Dellenbaugh, Mary. 2014. The inter-dependency of image and material space: The role of discourse in neighborhood development. Examples from Berlin, Germany. Paper presented at “The Mediated City”, London, 1-3 April 2014.
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The image of cities has developed from a predominantly physical/visual concept (i. e. Lynch, 1960) to cover a range of immaterial values (i. e. Lefebvre, 1974) and branding and marketing measures (i. e. Ashworth & Voogd, 1990). However, the physical materiality and social composition of a neighborhood or city do not exist separately from its immaterial image; indeed, they are interdependent. Changes to the image of a district, for example through marketing efforts to brand a space as hip, bohemian, or creative, can influence the demand for housing, leading to changes in the attitudes of landlords to their properties, rent price changes, and resultant demographic restructuring of the area; conversely, changes to the demographic composition or material structure of the neighbourhood can similarly affect its image.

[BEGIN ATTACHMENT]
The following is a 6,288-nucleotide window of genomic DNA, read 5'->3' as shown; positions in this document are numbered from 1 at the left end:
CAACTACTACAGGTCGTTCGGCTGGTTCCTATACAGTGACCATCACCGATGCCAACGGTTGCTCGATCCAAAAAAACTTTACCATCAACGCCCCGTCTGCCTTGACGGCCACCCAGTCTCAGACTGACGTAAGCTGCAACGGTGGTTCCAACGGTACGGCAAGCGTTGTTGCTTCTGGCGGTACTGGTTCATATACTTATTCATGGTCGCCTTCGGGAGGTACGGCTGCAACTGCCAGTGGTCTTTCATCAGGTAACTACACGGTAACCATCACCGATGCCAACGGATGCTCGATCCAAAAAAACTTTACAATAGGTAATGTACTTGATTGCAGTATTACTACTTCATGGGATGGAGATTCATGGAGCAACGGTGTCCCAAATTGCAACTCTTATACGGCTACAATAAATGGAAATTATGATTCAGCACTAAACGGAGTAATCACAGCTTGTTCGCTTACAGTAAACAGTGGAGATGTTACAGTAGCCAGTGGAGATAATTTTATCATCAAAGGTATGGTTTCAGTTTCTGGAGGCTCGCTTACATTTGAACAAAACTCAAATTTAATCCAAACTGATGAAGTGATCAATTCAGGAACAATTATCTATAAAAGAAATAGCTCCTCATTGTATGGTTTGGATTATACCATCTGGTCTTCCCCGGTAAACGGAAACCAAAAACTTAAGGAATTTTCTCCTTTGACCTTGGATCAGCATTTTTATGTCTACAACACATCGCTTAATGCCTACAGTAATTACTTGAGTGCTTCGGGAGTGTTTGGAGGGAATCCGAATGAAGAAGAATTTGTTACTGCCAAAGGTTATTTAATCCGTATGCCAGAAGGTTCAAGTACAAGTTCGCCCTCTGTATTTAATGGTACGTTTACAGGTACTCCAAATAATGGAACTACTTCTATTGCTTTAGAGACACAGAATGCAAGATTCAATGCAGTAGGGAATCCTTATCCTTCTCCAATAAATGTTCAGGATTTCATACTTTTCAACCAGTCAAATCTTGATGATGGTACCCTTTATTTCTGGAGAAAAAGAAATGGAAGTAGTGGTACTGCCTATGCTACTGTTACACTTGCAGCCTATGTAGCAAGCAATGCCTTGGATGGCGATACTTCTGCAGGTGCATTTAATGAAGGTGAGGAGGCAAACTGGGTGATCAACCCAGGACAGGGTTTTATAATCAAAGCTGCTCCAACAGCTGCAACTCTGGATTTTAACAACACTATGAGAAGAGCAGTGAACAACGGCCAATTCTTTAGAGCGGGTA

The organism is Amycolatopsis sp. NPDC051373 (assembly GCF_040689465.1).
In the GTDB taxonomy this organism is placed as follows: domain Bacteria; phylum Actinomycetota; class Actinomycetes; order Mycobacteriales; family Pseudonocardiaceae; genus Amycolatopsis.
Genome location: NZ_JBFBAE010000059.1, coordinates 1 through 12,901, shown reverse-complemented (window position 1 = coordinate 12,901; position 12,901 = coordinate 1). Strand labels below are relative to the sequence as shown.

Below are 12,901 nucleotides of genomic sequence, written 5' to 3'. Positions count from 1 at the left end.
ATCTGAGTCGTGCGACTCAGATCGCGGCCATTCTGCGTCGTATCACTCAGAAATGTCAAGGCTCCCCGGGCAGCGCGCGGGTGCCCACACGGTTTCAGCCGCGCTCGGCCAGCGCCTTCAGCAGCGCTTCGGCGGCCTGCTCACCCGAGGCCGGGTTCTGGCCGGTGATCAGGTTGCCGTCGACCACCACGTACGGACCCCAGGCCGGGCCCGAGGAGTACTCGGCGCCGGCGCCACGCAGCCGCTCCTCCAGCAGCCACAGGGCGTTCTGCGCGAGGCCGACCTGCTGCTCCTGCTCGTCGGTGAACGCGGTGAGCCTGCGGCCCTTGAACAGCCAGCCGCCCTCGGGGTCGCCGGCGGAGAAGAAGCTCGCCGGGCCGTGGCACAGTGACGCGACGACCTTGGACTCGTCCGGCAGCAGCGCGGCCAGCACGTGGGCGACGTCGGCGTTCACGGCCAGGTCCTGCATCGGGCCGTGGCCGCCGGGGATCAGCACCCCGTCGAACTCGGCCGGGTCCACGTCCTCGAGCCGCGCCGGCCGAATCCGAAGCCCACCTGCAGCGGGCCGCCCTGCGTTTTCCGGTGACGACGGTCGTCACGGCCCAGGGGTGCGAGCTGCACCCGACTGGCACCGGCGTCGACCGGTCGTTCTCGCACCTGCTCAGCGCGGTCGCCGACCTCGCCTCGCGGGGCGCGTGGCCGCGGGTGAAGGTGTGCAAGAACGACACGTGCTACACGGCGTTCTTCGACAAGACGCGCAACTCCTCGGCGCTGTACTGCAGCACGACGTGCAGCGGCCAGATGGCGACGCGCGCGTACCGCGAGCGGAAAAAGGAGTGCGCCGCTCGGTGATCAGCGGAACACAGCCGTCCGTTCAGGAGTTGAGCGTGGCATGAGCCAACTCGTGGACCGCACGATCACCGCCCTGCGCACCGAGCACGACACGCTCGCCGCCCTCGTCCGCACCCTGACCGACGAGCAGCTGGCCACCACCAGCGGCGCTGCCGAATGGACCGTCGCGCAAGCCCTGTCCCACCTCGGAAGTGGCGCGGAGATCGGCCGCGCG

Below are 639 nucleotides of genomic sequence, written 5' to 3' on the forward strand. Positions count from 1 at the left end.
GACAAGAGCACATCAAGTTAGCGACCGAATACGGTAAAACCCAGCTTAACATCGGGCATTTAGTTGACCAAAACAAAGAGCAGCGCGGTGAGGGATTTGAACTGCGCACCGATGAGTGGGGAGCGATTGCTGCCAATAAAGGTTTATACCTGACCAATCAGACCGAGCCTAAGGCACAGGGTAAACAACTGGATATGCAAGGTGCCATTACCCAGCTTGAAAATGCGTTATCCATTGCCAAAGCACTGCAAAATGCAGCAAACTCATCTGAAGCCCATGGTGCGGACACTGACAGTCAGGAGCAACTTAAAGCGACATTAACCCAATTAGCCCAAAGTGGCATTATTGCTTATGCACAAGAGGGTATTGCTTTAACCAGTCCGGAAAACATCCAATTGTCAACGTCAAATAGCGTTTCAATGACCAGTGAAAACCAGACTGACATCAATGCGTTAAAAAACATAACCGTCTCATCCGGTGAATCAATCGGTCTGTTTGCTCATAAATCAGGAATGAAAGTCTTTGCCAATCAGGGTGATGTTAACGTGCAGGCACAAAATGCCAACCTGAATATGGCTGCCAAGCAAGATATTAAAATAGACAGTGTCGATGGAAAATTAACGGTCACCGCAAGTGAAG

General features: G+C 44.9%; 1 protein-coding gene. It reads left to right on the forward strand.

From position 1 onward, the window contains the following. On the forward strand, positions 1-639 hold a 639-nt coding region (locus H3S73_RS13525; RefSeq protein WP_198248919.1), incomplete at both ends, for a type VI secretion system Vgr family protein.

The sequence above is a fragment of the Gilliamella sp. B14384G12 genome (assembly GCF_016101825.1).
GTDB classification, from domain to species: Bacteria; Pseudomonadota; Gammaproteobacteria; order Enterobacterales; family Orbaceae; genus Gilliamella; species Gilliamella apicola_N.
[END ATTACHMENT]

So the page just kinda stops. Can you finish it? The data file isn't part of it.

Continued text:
Post-industrial urban development (following Bell, 1973) leans particularly heavily on the incorporation of symbolic and immaterial worth as the key selling points in urban development (Montgomery, 2008). However, to date, the relationship between image and branding and structural neighborhood development has remained undertheorized.
This paper draws on recent research conducted in Berlin to examine this phenomenon in detail. In particular, the author examines the role of the recent upswing in creative marketing efforts in Berlin (following Colomb, 2012) in combination with neoliberal welfare law reform (Holm, 2011) and the city’s (over)dependence on tourism revenue in the sociospatial segregation of the eastern part of the city since the turn of the millennium.